Insulation should be laid beneath the UFH system to ensure that the heat always rises upwards and is not absorbed into the sub-floor. Movement joints should also be installed to all perimeters of the floor.
The floor screed should be applied in accordance with British and European Standards. Cement sand screed should be steel mesh reinforced.

On completion of the floor heating system, all necessary tests must be carried out including a hydraulic pressure test for wet systems, and cable resistance and continuity plus earth tests for electrical systems.
Screeding should take place as soon as possible after an underfloor installation is laid and pressure-tested. Care must be taken to protect the pipework whilst working. The mixture must be well compacted around the pipes to make certain that there are no voids or hollows. The water pressure should be maintained at operating pressure during the screeding process.
The floor should be allowed to cure and dry naturally until full strength is reached as per the British Standards and manufacturer instructions. The full drying time of the floor will depend on the depth and products used. Good ventilation or the use of dehumidifiers can assist in reducing the atmospheric humidity.
Once the screed has cured and dried, the underfloor heating should be brought into operation, increasing temperature gradually over a few days, then examined for any signs of fracturing. The screed should then be allowed to cool before tiling installation commences.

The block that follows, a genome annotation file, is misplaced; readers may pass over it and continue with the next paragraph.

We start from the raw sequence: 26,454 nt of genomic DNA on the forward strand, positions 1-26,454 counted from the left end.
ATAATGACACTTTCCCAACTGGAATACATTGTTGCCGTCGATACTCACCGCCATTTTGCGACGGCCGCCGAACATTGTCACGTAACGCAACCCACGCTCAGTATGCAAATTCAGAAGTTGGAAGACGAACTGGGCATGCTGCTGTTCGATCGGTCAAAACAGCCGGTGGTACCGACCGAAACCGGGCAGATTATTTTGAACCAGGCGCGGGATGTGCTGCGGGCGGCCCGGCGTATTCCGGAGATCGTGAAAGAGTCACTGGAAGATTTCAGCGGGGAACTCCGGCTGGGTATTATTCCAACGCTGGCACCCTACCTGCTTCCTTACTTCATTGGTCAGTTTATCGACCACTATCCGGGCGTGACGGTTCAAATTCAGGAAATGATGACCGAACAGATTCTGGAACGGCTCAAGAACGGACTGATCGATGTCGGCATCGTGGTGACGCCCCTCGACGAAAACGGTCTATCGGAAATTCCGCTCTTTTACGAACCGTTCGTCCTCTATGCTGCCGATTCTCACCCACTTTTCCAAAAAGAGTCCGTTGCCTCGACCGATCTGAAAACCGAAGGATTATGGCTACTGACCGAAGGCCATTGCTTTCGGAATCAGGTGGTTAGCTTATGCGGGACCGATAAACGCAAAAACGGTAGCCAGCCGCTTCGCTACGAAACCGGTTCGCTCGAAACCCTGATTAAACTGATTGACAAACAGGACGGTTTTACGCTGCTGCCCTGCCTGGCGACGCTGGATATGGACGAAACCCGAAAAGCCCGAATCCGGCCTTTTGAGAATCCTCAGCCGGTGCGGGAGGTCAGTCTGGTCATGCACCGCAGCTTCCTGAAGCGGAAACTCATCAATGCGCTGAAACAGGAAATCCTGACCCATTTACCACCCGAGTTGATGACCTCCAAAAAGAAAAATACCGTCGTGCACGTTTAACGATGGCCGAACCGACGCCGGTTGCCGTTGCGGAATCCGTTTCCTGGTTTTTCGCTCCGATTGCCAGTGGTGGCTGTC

Tiling installers, building designers and other construction professionals who are keen to find out more are encouraged to attend the TTA’s forthcoming technical seminars, to be held from May this year in partnership with the CITB.
The first one takes place on Wednesday 6th May, with a morning seminar on ‘Tiling to Heated Floors’ and, following lunch, another seminar on ‘Tiling to Calcium Sulfate Screeds’.
The seminars – which are based on the TTA’s highly respected technical documents in these areas – will be delivered by Brian Newell, TTA board member and Technical Committee Chairman, and Colin Stanyard, Mapei’s technical manager and TTA technical committee member.
Places are strictly limited to 30 for each event and operate by advance booking. There’s a small charge for the day covering administration, lunch and handouts – at £35 per person for members and £45 for non-members. Places can be booked now for the first event on 6th May by calling the TTA on 0300 3658453 or emailing support@tile.org.uk